Piggyphile

Is it one of these?
http://identify.whatbird.com/obj/617/overview/Green-tailed_Towhee.aspx

This is a list of sparrow sized american things
http://www.whatbird.com/browse/objs/All/birds_na_147/59/Family/11107/Sparrows%20(Emberizidae)/default.aspx
Mr O

Re: Stumped. Bird ID please.If you can

This morning, we've had a bird in the garden that we've never had before feeding on the fat balls. Not only that, I don't recall ever having seen one before anywhere.
Normally, when there's a newcomer, I generally have a clue as to what it might be and go to the books or internet for confirmation but this time, I'm stumped. I haven't got a clue.
Sods law, I managed to jigger the camera up yesterday, so here goes with the best description that I can give.
The bird was sparrow sized but appeared to be more elongated. It didn't have a finches bill, it was quite long and pointed. At first glance we thought it to be a red poll but the cap wasn't right. It was uniform olive green in colour and extended towards the back of its neck.
The birds underneath was light solid grey in colour and its back had sparrow like markings. Its tail was quite short.
I pride myself in knowing the birds that come to our garden but this
one has me beaten. I'll know it if I can see a picture of it again, so can you help me out? Its definitely not one of your common or garden birds, or I'd know what it was.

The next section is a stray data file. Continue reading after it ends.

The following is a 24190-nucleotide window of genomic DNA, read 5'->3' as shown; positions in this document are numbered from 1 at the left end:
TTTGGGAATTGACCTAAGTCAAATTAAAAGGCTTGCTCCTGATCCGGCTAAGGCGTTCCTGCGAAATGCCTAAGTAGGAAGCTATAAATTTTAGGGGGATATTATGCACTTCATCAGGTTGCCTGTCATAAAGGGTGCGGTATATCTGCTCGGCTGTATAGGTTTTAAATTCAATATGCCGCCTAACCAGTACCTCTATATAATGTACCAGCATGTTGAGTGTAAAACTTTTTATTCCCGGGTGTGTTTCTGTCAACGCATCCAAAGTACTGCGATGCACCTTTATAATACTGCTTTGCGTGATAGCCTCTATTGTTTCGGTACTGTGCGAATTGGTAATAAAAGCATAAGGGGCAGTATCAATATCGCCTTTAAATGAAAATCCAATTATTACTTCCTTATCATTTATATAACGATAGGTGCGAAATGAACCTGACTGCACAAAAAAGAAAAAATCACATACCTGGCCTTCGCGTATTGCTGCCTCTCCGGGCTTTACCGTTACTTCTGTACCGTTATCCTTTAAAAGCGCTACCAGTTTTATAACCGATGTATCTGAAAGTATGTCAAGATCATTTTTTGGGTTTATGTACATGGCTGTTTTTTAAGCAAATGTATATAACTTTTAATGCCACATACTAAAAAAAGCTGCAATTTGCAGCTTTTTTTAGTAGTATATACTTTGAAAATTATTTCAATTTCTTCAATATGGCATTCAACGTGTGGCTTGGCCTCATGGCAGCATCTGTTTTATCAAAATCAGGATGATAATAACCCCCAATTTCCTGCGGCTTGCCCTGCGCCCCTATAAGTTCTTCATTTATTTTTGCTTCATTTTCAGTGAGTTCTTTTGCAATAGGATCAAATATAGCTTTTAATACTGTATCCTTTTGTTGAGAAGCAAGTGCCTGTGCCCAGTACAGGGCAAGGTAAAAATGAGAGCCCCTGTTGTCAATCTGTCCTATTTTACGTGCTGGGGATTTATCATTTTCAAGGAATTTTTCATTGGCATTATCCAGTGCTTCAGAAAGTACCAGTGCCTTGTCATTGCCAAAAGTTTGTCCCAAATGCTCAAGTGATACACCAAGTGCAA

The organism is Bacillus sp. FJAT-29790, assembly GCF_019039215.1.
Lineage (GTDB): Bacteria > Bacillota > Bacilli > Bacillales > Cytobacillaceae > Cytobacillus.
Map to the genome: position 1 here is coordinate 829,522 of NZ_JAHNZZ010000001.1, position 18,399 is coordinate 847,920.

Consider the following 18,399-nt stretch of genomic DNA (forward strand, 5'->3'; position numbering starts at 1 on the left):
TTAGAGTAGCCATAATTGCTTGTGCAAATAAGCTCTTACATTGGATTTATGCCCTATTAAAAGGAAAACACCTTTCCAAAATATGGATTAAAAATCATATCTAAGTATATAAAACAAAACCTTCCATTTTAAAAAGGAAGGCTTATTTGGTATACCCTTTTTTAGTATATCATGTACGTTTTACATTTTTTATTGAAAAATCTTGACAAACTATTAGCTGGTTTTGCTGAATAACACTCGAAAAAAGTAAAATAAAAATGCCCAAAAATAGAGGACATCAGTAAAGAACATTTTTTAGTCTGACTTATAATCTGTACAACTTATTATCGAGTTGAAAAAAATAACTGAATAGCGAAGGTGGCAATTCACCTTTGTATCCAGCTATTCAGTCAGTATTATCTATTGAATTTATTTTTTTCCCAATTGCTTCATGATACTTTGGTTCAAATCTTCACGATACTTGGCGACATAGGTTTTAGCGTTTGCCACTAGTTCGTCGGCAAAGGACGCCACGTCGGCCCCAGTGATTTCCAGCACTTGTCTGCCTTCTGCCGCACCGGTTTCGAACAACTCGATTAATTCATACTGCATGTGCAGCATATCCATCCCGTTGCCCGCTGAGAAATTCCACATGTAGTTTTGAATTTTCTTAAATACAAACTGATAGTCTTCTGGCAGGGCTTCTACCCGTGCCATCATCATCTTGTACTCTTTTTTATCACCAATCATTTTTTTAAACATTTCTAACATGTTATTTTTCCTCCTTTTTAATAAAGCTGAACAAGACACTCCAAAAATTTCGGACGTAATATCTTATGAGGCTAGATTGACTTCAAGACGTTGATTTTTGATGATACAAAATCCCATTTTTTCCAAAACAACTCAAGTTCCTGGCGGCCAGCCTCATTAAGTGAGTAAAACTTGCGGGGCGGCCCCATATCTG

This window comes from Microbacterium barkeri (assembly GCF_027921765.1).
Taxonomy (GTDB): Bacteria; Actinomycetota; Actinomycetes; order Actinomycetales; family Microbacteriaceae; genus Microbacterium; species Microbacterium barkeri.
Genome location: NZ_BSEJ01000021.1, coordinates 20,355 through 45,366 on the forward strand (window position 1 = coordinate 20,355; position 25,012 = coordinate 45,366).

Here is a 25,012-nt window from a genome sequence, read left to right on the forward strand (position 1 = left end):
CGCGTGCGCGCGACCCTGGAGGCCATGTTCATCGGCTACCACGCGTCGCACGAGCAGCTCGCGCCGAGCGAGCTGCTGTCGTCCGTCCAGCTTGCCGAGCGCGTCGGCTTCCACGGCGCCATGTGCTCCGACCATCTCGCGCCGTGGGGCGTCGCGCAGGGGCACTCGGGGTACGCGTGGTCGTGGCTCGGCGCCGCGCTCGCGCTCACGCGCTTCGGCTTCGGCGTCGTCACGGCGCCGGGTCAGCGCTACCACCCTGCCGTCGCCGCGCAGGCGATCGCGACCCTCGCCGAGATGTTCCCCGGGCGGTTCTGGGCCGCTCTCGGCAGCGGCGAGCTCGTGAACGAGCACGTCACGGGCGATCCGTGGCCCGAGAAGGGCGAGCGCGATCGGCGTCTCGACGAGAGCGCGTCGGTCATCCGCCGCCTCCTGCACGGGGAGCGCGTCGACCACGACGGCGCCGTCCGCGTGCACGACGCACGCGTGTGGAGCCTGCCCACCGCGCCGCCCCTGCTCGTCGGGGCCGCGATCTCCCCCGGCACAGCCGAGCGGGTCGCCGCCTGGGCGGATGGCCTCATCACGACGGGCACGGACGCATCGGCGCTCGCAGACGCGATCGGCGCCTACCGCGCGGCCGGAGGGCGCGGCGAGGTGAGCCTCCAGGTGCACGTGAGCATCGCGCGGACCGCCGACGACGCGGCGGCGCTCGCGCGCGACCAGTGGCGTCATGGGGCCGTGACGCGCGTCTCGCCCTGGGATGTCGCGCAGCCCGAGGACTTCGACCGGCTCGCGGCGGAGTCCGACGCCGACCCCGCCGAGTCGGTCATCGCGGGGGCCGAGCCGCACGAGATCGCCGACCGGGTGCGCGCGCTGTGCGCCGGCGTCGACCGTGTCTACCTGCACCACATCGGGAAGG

Sounds like a female purple finch, but no one could tell without a picture.
buzzy

I suppose you have ruled out Dunnock? Apart from the olive green head, the rest fits.

Henry
Bodger

Definitely not Buzzy, we get quite a few of those but he's been back again today. The camera is still US and the picture that my wife has attempted to take on her mobile phone isn't very good. I'm pretty sure that its a warbler of some description but its the coloured cap that I can't find a match for. pollyanna

Linnet? pollyanna

Female blackcap has a red head. buzzy

Definitely not Buzzy, we get quite a few of those but he's been back again today. The camera is still US and the picture that my wife has attempted to take on her mobile phone isn't very good. I'm pretty sure that its a warbler of some description but its the coloured cap that I can't find a match for.

Even a "not very good" picture might give some clues!

Henry
LynneA

A couple of warblers reported as visting the West Midlands - maybe one of these fits the bill: